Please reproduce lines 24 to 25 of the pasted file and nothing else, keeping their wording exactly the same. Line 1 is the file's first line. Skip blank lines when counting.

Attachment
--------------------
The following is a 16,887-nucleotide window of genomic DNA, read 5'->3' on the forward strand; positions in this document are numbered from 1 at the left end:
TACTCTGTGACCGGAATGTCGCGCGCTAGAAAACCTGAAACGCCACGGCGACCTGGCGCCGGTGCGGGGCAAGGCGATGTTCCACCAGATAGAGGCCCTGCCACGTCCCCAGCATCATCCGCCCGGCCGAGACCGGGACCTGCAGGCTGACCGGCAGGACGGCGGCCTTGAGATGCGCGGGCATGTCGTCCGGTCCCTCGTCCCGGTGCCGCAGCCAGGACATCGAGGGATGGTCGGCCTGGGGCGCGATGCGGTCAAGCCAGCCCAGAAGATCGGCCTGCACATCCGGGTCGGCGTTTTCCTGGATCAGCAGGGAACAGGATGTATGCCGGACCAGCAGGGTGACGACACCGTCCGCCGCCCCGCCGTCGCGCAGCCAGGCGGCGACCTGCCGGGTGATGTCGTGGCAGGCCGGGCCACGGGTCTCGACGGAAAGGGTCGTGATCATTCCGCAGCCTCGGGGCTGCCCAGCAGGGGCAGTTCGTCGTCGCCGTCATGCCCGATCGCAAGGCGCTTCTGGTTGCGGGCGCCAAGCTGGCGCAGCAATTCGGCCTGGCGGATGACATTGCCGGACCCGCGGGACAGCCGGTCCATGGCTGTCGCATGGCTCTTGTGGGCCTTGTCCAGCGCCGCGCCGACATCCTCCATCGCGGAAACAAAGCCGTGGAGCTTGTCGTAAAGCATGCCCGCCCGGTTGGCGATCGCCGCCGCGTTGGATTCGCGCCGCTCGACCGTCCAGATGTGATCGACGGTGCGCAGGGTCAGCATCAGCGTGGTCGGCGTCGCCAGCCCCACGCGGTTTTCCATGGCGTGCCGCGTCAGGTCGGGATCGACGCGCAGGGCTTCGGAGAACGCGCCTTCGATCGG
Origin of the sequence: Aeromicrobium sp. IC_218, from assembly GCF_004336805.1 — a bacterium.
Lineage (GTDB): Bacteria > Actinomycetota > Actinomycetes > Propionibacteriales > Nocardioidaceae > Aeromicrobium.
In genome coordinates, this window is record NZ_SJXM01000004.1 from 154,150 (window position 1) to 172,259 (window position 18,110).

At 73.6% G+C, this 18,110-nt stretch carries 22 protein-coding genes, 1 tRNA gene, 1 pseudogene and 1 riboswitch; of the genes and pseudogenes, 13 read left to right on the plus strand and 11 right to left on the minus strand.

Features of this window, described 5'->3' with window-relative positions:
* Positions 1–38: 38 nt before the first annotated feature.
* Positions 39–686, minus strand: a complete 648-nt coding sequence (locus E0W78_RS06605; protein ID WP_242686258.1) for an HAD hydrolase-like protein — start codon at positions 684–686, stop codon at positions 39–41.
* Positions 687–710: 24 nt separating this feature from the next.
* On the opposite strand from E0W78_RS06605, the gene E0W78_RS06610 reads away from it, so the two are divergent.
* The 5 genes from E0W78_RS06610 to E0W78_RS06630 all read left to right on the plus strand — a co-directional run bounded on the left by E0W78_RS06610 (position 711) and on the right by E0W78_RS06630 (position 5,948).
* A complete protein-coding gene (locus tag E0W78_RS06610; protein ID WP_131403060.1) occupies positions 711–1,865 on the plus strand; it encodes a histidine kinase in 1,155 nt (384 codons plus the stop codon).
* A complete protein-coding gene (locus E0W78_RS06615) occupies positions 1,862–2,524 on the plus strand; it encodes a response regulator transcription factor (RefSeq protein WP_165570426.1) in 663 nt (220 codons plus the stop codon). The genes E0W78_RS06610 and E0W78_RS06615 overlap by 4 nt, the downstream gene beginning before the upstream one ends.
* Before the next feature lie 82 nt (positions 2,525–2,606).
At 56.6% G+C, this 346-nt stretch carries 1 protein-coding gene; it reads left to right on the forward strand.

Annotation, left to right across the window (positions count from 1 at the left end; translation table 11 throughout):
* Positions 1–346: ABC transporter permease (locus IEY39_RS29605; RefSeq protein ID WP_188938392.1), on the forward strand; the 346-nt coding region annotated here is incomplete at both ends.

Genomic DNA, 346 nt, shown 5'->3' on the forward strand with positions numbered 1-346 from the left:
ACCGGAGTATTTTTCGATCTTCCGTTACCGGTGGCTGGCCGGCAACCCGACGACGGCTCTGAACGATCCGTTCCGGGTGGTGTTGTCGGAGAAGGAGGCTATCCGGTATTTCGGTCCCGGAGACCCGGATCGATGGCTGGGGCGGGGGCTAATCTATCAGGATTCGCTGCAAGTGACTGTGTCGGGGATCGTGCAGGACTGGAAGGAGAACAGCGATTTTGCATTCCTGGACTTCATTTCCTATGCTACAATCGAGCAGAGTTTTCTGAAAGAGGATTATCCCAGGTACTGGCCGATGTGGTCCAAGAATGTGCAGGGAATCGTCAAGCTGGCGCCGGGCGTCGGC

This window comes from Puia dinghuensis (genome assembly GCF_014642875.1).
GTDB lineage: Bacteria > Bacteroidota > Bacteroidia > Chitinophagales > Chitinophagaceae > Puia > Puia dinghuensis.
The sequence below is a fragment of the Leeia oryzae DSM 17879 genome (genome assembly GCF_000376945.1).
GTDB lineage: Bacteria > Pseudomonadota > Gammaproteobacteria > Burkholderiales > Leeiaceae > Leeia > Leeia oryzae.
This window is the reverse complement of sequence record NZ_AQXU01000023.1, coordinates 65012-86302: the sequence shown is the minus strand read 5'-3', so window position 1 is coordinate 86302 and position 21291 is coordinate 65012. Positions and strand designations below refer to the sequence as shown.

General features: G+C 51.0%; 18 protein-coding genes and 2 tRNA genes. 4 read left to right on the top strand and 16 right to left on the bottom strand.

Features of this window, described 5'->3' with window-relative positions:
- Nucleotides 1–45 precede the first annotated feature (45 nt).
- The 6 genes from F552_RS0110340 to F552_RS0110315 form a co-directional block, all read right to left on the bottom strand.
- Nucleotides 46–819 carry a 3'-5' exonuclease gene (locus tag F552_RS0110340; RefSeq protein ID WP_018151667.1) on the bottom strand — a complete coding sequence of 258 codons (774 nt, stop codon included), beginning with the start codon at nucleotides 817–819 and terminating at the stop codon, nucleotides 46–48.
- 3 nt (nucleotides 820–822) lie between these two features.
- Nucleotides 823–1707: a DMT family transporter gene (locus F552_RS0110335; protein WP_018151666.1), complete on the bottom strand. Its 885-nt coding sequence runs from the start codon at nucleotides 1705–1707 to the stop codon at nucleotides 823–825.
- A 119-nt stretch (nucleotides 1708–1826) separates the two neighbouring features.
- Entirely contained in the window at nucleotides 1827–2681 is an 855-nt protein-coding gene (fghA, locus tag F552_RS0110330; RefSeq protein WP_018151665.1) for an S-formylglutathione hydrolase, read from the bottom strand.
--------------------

GTDB lineage: Bacteria > Pseudomonadota > Gammaproteobacteria > Burkholderiales > Leeiaceae > Leeia > Leeia oryzae.
This window is the reverse complement of sequence record NZ_AQXU01000023.1, coordinates 65012-86302: the sequence shown is the minus strand read 5'-3', so window position 1 is coordinate 86302 and position 21291 is coordinate 65012. Positions and strand designations below refer to the sequence as shown.